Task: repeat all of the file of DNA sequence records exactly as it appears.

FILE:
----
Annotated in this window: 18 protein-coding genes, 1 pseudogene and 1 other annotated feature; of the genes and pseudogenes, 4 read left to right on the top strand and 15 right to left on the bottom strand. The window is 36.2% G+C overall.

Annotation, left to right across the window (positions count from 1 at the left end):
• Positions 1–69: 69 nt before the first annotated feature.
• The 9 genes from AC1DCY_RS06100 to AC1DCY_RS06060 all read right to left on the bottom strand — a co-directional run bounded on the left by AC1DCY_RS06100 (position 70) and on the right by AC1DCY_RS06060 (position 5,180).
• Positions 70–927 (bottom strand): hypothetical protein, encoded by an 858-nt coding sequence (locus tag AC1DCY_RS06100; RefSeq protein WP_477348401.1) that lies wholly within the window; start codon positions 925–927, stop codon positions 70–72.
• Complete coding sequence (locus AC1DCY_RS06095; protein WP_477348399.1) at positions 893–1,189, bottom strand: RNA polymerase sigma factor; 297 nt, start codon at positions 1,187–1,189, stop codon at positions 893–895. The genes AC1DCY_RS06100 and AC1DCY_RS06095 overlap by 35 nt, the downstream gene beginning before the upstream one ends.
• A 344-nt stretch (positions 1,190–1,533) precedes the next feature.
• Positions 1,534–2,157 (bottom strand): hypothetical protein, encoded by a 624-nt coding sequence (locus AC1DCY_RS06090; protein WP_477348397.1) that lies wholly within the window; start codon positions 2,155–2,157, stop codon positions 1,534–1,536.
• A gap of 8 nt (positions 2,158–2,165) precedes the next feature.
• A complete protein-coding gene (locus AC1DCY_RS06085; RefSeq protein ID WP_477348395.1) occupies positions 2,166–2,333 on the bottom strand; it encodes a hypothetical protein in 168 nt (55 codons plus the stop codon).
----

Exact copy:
Annotated in this window: 18 protein-coding genes, 1 pseudogene and 1 other annotated feature; of the genes and pseudogenes, 4 read left to right on the top strand and 15 right to left on the bottom strand. The window is 36.2% G+C overall.

Annotation, left to right across the window (positions count from 1 at the left end):
• Positions 1–69: 69 nt before the first annotated feature.
• The 9 genes from AC1DCY_RS06100 to AC1DCY_RS06060 all read right to left on the bottom strand — a co-directional run bounded on the left by AC1DCY_RS06100 (position 70) and on the right by AC1DCY_RS06060 (position 5,180).
• Positions 70–927 (bottom strand): hypothetical protein, encoded by an 858-nt coding sequence (locus tag AC1DCY_RS06100; RefSeq protein WP_477348401.1) that lies wholly within the window; start codon positions 925–927, stop codon positions 70–72.
• Complete coding sequence (locus AC1DCY_RS06095; protein WP_477348399.1) at positions 893–1,189, bottom strand: RNA polymerase sigma factor; 297 nt, start codon at positions 1,187–1,189, stop codon at positions 893–895. The genes AC1DCY_RS06100 and AC1DCY_RS06095 overlap by 35 nt, the downstream gene beginning before the upstream one ends.
• A 344-nt stretch (positions 1,190–1,533) precedes the next feature.
• Positions 1,534–2,157 (bottom strand): hypothetical protein, encoded by a 624-nt coding sequence (locus AC1DCY_RS06090; protein WP_477348397.1) that lies wholly within the window; start codon positions 2,155–2,157, stop codon positions 1,534–1,536.
• A gap of 8 nt (positions 2,158–2,165) precedes the next feature.
• A complete protein-coding gene (locus AC1DCY_RS06085; RefSeq protein ID WP_477348395.1) occupies positions 2,166–2,333 on the bottom strand; it encodes a hypothetical protein in 168 nt (55 codons plus the stop codon).